Experimentation is a great way of improving any home-made fake blood. So add things you think will help the colour or consistency to make it a better fake blood.
There are a lot of things to think about when doing horror photography, and photography in general. Here are a few tips and tricks to remember.
Texture- Adding texture to fake blood and wounds will make your work a lot more realistic. This can be done easily using stuff like tissue, toilet paper or cotton wool. With any of these, you really want to saturate it with fake blood, so it looks less like tissue and more like flesh. It will make your blood appear lumpy and also darker.
Lighting- Any photo should have adequate lighting. If your room is poorly lit, you may get out-of-focus or grainy shots. To remedy this, try and put on as many lights as you can, and also any desk lamps that can be pointed at your model
Testing- Before you start shooting any photos, make sure you have everything you need for it. Test out your lighting conditions before you start applying fake blood to your model. If you don't have enough lighting or are missing things for your shoot, it will be very difficult going to find them and set them up when you or your model is covered in fake blood. It can be cold and uncomfortable and can sometimes dry very quickly. Make sure the special FX are the LAST things you do before shooting.
Re-apply- Photo shoots can take a long time, so this means you often need to re-apply FX make up and fake blood to your model due to it drying out or running off! This can make your FX more realistic, as you have more layers with texture and thick blood. Keep checking your make up is up to scratch throughout your photo shoot, as there is nothing as annoying as checking the tens or hundreds of photos you took to find half of the shots have hardly any fake blood in.
Take as many shots as possible- More pictures means more to choose from when you have cleaned all of your blood and props away. You can experiment with different angles and exposure. And just in case a few of your pictures are too small or too blurry, you still have lots of better ones to choose from.
Clothing- Using your best clothing is not ideal for a horror photo shoot. Fake blood can stain very easily, so make sure you aren't using something you cannot afford to get dirty. Buy cheap clothing that you will only use for horror photo shoots, or dark clothing that you won't see the staining on. Fake blood can stain skin as well, so make sure you have the means to wash it off (warm soapy water or make up remover).
Illusion is a great tool with horror and macabre photography. This means making things look much worse than they are!
Here are some examples of my own work that have had many questions asked about the methods used.
How do you make the pins in Fixxxer look like they're sticking in you?
I got some pins, and some wire cutters and cut the pins into unequal halves. You can see the top half of the pins here. They were then mounted into dental wax stuck to my hand. Small pieces of tissue were stuck over the wax and glycerin-based fake blood was added around them.
How did you make it look like you cut into your leg in Pretty Piece Of Flesh?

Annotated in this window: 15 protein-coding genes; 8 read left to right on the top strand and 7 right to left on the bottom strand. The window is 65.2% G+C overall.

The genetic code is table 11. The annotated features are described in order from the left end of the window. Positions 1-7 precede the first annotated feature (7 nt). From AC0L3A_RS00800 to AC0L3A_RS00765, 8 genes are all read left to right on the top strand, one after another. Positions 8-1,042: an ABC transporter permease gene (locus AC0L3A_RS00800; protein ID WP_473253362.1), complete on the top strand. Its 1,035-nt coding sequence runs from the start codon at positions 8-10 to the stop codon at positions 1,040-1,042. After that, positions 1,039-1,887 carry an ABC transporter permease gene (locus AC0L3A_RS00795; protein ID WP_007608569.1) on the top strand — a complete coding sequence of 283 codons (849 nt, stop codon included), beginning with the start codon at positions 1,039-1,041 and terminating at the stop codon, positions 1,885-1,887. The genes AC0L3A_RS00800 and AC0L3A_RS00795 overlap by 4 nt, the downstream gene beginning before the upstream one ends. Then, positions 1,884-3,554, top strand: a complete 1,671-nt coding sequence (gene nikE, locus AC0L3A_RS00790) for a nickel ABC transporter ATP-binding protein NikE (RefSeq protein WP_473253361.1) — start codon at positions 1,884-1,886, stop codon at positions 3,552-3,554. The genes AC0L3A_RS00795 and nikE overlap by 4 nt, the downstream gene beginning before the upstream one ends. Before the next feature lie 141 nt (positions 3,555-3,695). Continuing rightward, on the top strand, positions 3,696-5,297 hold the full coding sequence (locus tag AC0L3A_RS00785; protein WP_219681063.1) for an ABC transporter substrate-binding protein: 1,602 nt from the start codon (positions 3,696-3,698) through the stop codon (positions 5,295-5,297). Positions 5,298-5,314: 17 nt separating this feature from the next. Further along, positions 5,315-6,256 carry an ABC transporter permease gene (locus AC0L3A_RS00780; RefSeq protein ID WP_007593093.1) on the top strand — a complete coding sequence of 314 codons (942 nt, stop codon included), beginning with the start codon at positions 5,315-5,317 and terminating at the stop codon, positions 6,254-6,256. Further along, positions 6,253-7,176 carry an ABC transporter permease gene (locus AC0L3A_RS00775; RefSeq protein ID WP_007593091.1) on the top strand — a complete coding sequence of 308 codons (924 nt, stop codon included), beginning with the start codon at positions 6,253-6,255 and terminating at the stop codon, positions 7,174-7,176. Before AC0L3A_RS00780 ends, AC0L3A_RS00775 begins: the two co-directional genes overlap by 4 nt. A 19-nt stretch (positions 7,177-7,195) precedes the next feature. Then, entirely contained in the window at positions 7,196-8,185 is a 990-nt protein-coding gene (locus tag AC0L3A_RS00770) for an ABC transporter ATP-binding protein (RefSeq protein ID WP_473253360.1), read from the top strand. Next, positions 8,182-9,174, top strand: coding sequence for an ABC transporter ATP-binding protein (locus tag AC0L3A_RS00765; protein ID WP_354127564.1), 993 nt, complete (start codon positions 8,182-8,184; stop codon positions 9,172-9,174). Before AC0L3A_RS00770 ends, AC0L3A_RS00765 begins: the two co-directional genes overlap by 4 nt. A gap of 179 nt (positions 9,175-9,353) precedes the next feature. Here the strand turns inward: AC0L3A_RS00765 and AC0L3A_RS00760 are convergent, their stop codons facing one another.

I used a square of dental wax here. I added a smaller square of tissue underneath it and moulded it onto my leg. I then cut a square of the wax out, just smaller than the tissue (this is the flap you can see being held up). I then added PVA glue-based fake blood to get the result you see.
How did you put a rose through your hand in Until It Sleeps?
This was a very tricky, but amazingly rewarding photo to take. I bought a rose especially for this shoot. It had a long stem that I cut a piece out of, giving me the head with some of the stem, and the rest of the leafy stem separate. The leafy stem was stuck to the bottom of my hand with blu-tack, a drawing pin and magic tape. The head was a lot harder to attach, due to the weight of it. I used another drawing pin set in blu-tack in the palm of my hand, stabbing the drawing pin into the base of the cut stem. The blu-tack was moulded into my palm to make the skin look raised. The head of the rose was left to rest on my fingers, due to a lack of stability otherwise. The blood was added in the palm of my hand over the moulded blu-tack to give the final image.
How did you put a razor blade through your fingers in Razor Blade Torture?
Razor blades are very easy to work with (provided you are careful with them). The make illusions easy, as they are thin and easy to cut through. These razor blades were cut into with scissors to leave a gap with width of my finger. They can be very jagged when cut, so using sticky tape over the blade will stop you getting cut. This is essential if you are using the blades in areas you'd rather not cut up/off.
Illusions can be done easily by having a clear idea of what you want to do. If you want something to look like it is through a part of your body, try to cut it in half. I have a hacksaw and a mini vice that I use to cut things in half. If you have something that is too hard to cut in half, or something that simply can't be cut, try and improvise. Try making it out of cardboard or plastic and painting it accordingly. There is always a way around it!
There are a few tutorials on DeviantART dedicated to fake blood or the application of it. They provide great step-by-step instructions on how to achieve it.
If you don't have a camera and are desperate to do some horror and macabre work, check out some of the fantastic stock that DeviantART has to offer.
Remember- These images are for you to manipulate, not to change the colours ever-so slightly, copy or submit as your own. Be creative!
Some clubs that accept horror photography
There are plenty of clubs on deviantART that accept horror and macabre photography. Check these for the work of MANY deviants (not just one!) and also for some great dark inspiration.
With special thanks to:
RockstarVanity and hellmet for the use of some of their images in this article.